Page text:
How to Make the Climate Movement More Inclusive
Studies have found that people of color are more likely to be impacted by climate change, because they often live in areas that experience more pollution, such as near highways or next to power plants. However, racial and ethnic minorities are underrepresented in the climate movement. As this Climate Progress article points out, the top-down, funder-driven approach of many large green groups can inadvertently shut out local advocates in affected communities.
As America becomes increasingly diverse, environmental groups will need to become more inclusive in order to stay relevant. A more collaborative, bottom-up approach is more likely to make local participants feel invested. For example, says environmental attorney Elizabeth Yeampierre, the well-resourced larger groups can help grassroots organizations reach their goals by providing data, analysis, or legal council.
Not only do non-whites suffer more from climate impacts – they also show higher levels of concern about climate change. Creating more diversity within the climate movement will help these communities raise their voices and demand solutions. This issue affects everyone, and we all have a role to play in solving it.
By Jeremy Deaton, guest contributor to ClimateProgress
From her office in Sunset Park, Brooklyn, nationally recognized environmental attorney Elizabeth Yeampierre looks out on a neighborhood cast from the melting pot of American life and built by Puerto Rican, Mexican, Dominican, Chinese and Indian immigrants. It’s an inspiring vision, but Yeampierre, who is herself of African and indigenous descent, is worried about the future of Sunset Park. Her neighbors, nearly one-third of whom live below the poverty line, work and dwell in the shadow of polluting factories, which Yeampierre believes are fueling all manner of respiratory illness.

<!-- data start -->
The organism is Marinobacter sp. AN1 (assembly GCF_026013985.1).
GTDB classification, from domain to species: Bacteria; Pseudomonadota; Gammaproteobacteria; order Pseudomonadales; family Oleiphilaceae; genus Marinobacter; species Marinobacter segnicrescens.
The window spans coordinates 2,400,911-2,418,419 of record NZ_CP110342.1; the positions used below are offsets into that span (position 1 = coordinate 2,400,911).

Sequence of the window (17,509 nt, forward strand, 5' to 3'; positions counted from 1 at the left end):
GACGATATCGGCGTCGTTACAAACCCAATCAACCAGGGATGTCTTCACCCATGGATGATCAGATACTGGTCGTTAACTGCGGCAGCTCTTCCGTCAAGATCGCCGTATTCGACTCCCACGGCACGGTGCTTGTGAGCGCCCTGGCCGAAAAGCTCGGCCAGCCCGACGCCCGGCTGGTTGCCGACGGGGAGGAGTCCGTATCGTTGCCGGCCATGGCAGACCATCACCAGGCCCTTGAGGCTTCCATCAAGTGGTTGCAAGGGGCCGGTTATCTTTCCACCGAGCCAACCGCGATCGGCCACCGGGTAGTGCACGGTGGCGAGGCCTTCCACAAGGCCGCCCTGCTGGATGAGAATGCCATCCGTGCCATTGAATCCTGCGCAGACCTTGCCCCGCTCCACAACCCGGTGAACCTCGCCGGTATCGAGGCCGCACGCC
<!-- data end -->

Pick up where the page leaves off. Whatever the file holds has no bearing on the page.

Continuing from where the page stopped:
In the coming years, climate change will multiply environmental risks, driving up the price of food while intensifying devastating storms. In the face of such threats, struggling families in neighborhoods like Sunset Park stand to suffer the most. Communities of color are among the most vulnerable to climate change and other environmental health threats in the United States — one study last year, for instance, found that non-white communities, on average, breathe more polluted air than white communities.
Yeampierre is determined to build a safer, healthier and more resilient community. It’s a goal shared by the larger environmental movement, but as she notes, little of the energy and resources of the biggest green groups trickle down to neighborhoods like hers. It’s because activists in these communities remain on the margins of the national environmental movement, which is dominated by white men and women from largely middle-class upbringings. Yeampierre believes that by sidelining local advocates in communities of color, these organizations dedicated to positive change are alienating potential supporters they will need to win larger fights on health and climate.
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